Film Review: ‘Ready or Not’ is Dangerously Funny

Ready or Not, film review, Lucas MirabellaA young bride gets baited by her husband and eccentric in-laws into playing a time-honored family game that soon turns deadly in “Ready or Not,” a jet black comedy starring model-actress Samara Weaving that scores some good laughs spoofing the thriller genre. 

Directed by Radio Silence members Matt Bettinelli-Olpin and Tyler Gillett (“V/H/S,” “Southbound”), this enjoyably over-the-top horror comedy relishes the opportunity to put a dark twist on the beloved child’s game Hide and Seek, and while the filmmaker’s twisted sense of fun mostly keeps things entertaining, the game eventually grows a tad tiresome. Still, the snappy script by Guy Busick and R. Christopher Murphy is full of funny dialogue and unexpected twists, and nicely aims its satirical sword at the rich, exploring in not so subtle terms how their outward decency can mask their inward depravity. Boasting an appealingly spooky setting that the filmmakers make the most of, memorable camerawork by Brett Jutkiewicz, and an effective score by Brian Tyler that elicits the laughs and scares in equal measure, “Ready or Not” is a decidedly different and enjoyably eccentric dark comedy. 

Ready or Not, Film Review, Lucas MirabellaIn the film, Samara Weaving (“SMILF”) plays Grace, a girl of humble beginnings who after 18 months of courtship is finally getting married to her wealthy fiancé Alex Le Domas (Mark O’Brien) at his family’s gothic mansion. As Grace soon finds out on wedding day, Alex’s family – including brother Daniel (Adam Brody) and his wife Charity (Elyse Levesque), sister Emilie (Melanie Scrofano) and her husband Fitch (Kristian Bruun), parents Tony and Becky (Henry Czernyand Andie MacDowell), and Aunt Helene (Nicky Guadagni) – are a quirky bunch to say the least, the type that lend credence to the old saying that the rich really are different from the rest of us.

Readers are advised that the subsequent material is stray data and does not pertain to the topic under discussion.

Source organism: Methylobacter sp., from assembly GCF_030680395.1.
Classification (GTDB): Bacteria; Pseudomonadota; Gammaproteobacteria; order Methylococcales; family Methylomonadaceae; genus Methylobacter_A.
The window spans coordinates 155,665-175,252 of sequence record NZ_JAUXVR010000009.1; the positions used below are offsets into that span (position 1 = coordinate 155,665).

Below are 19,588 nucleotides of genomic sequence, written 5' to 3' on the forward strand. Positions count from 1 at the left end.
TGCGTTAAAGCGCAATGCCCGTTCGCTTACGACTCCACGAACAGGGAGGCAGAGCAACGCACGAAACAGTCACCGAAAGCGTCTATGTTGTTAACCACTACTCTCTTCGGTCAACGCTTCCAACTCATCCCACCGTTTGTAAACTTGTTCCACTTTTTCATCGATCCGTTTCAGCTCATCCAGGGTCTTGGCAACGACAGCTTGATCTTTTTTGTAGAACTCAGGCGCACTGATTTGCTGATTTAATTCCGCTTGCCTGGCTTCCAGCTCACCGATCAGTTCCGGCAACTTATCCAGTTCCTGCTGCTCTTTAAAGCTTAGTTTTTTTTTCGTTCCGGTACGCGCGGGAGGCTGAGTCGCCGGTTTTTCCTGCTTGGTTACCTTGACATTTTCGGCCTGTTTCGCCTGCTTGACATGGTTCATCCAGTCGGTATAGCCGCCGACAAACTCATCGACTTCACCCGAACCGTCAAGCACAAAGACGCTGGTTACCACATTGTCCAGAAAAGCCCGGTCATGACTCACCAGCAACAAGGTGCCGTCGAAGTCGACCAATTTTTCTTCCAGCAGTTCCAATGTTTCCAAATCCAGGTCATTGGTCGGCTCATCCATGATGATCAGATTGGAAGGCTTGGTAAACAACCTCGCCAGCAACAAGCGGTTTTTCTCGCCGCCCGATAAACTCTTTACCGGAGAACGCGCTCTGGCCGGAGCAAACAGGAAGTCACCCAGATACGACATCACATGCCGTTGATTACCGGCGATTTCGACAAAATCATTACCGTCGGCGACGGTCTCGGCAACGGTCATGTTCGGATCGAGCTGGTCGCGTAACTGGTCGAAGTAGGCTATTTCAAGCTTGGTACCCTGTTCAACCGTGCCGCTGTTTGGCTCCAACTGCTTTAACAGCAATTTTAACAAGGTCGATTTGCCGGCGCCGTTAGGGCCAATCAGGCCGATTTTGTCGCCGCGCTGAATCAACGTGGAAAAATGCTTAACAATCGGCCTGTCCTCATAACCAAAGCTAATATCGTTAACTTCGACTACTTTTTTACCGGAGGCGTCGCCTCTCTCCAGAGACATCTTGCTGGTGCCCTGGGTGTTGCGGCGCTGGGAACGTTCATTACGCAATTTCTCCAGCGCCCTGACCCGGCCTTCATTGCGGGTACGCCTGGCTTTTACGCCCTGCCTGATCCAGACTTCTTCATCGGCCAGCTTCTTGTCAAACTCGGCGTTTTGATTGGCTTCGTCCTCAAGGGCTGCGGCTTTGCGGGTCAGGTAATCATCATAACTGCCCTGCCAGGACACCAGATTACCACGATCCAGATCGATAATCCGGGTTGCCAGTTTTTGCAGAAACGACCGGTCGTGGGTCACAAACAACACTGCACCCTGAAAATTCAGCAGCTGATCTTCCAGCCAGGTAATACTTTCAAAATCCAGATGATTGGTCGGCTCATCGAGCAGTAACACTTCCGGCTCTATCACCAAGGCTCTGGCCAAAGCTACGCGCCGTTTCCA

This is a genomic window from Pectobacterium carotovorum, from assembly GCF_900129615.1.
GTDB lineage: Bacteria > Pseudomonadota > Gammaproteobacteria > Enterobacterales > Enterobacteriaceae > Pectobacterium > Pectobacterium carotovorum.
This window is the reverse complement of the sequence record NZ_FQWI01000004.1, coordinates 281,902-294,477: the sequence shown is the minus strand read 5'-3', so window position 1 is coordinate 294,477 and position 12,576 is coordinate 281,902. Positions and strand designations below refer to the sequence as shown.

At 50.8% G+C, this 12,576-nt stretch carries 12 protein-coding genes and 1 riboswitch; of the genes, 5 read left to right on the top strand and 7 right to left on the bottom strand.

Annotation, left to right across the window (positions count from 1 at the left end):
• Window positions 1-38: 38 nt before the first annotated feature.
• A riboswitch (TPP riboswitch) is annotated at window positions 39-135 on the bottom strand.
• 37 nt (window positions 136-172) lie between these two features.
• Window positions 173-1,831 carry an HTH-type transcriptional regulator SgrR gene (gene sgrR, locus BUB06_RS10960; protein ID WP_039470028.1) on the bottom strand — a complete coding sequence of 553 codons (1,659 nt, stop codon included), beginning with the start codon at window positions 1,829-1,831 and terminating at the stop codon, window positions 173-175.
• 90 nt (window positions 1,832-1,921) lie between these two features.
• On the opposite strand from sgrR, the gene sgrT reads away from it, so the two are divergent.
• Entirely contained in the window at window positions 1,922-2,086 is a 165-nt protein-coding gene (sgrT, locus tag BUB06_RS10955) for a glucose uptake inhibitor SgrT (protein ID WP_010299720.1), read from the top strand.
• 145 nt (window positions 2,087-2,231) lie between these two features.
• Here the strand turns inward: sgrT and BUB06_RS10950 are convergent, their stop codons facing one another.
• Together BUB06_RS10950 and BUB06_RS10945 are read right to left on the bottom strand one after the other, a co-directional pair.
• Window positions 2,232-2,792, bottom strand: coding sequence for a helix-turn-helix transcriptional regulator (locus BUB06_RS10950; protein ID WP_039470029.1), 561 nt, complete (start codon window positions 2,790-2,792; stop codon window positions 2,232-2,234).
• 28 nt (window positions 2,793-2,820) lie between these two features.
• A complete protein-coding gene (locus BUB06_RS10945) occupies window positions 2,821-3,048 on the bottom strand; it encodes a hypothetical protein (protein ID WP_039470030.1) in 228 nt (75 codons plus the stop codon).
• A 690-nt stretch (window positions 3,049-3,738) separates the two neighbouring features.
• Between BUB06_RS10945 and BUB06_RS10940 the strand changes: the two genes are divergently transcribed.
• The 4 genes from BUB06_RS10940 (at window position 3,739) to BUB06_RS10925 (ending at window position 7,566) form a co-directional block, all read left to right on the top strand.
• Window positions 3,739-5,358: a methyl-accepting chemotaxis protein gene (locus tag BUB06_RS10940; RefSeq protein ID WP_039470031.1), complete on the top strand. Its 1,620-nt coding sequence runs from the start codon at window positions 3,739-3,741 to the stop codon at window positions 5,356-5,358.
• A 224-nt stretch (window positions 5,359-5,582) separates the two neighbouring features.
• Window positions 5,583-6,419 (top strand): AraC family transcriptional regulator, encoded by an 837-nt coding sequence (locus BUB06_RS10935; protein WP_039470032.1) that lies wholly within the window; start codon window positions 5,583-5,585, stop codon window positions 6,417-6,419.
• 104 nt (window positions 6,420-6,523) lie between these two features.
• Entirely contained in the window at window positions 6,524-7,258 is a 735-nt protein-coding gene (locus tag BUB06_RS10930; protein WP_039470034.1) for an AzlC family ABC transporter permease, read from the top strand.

Having built their family fortune on board games, it is only fitting that this creepy clan wants to celebrate the wedding day by inviting Grace to join them at midnight to partake in a time-honored family tradition: choosing a card from a deck to determine which game to play. Unaware what she’s getting into, Grace chooses the Hide and Seek card, and sets in motion a deadly game where she is hunted for sport, much like “The Most Dangerous Game.” While Grace struggles to escape her wedding night in one piece, she decides to turn the tables on her bloodthirsty in-laws.

Having previously shown their expertise in the horror genre in works like “Southbound” and “Devil’s Due,” filmmakers Matt Bellinelli-Olpin and Tyler Gillett focus their efforts more on laugh than scares this time around, and their skills in this field are evident onscreen, though they do manage to squeeze some suspense into the proceedings as well. Working from a bitingly satirical script by Guy Busick and R. Christopher Murphy, the filmmakers keep the energy elevated, alternating between moments of suspense, comical violence and sidesplitting dialogue, with some solid surprises thrown in for good measure. And despite the fact that, by the final credits, the script feels like it has wrung pretty much all there is to wring out of its playful premise, you will still walk away satisfied with the experience. 

Ready or Not, film review, Lucas MirabellaPlaying the ill-fated protagonist Grace, Samara Weaving is a screaming delight, nailing every one-liner and moment of terror handed to her, and nicely relates her character’s sense of disbelief about her crazy in-laws that the audience shares with her.  Her performance is an utter pleasure from start to finish and audiences should expect to see plenty more of her in the future. Speaking of the in-laws from hell, the supporting cast goes a long way in selling the spooky but silly premise, most evident in Adam Brody’s snarky portrayal of brother Daniel, Melanie Scrofano as the coked out sister Emilie, and Henry Czerny as the gun-toting father Tony. 

“Ready or Not” is a fatally fun black comedy that makes the most of its delightfully twisted premise. 

By Lucas Mirabella

Running Time: 95 minutes 

Rated R for language, some sexual content and brief drug use.


More From LATF USA

Scroll to Top